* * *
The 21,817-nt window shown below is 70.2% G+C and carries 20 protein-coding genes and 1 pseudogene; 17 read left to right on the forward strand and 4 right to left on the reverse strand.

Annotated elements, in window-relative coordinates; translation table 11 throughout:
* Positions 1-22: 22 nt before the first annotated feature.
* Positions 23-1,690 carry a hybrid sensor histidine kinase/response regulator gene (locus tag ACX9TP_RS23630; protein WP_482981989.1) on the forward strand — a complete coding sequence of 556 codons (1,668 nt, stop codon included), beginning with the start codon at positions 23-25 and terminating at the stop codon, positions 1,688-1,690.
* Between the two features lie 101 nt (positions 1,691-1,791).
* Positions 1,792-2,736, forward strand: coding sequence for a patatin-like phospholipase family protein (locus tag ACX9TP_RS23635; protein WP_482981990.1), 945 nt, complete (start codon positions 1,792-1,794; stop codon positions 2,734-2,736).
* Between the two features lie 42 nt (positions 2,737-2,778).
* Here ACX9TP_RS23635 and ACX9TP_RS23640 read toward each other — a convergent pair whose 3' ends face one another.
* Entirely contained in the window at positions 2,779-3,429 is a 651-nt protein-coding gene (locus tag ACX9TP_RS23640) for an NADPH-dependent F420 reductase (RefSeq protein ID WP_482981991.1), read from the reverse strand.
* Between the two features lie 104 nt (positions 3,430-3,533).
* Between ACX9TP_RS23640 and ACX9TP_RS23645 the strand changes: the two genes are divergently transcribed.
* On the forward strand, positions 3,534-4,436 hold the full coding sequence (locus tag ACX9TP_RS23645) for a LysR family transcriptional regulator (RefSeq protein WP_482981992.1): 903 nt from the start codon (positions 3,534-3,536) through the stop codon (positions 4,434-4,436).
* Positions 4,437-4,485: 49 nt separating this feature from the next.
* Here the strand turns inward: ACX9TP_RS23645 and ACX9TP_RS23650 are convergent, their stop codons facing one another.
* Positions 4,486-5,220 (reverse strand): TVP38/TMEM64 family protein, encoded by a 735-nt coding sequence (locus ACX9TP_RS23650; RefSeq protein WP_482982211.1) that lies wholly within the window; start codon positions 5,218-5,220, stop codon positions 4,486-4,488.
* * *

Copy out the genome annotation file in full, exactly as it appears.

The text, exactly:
The 21,817-nt window shown below is 70.2% G+C and carries 20 protein-coding genes and 1 pseudogene; 17 read left to right on the forward strand and 4 right to left on the reverse strand.

Annotated elements, in window-relative coordinates; translation table 11 throughout:
* Positions 1-22: 22 nt before the first annotated feature.
* Positions 23-1,690 carry a hybrid sensor histidine kinase/response regulator gene (locus tag ACX9TP_RS23630; protein WP_482981989.1) on the forward strand — a complete coding sequence of 556 codons (1,668 nt, stop codon included), beginning with the start codon at positions 23-25 and terminating at the stop codon, positions 1,688-1,690.
* Between the two features lie 101 nt (positions 1,691-1,791).
* Positions 1,792-2,736, forward strand: coding sequence for a patatin-like phospholipase family protein (locus tag ACX9TP_RS23635; protein WP_482981990.1), 945 nt, complete (start codon positions 1,792-1,794; stop codon positions 2,734-2,736).
* Between the two features lie 42 nt (positions 2,737-2,778).
* Here ACX9TP_RS23635 and ACX9TP_RS23640 read toward each other — a convergent pair whose 3' ends face one another.
* Entirely contained in the window at positions 2,779-3,429 is a 651-nt protein-coding gene (locus tag ACX9TP_RS23640) for an NADPH-dependent F420 reductase (RefSeq protein ID WP_482981991.1), read from the reverse strand.
* Between the two features lie 104 nt (positions 3,430-3,533).
* Between ACX9TP_RS23640 and ACX9TP_RS23645 the strand changes: the two genes are divergently transcribed.
* On the forward strand, positions 3,534-4,436 hold the full coding sequence (locus tag ACX9TP_RS23645) for a LysR family transcriptional regulator (RefSeq protein WP_482981992.1): 903 nt from the start codon (positions 3,534-3,536) through the stop codon (positions 4,434-4,436).
* Positions 4,437-4,485: 49 nt separating this feature from the next.
* Here the strand turns inward: ACX9TP_RS23645 and ACX9TP_RS23650 are convergent, their stop codons facing one another.
* Positions 4,486-5,220 (reverse strand): TVP38/TMEM64 family protein, encoded by a 735-nt coding sequence (locus ACX9TP_RS23650; RefSeq protein WP_482982211.1) that lies wholly within the window; start codon positions 5,218-5,220, stop codon positions 4,486-4,488.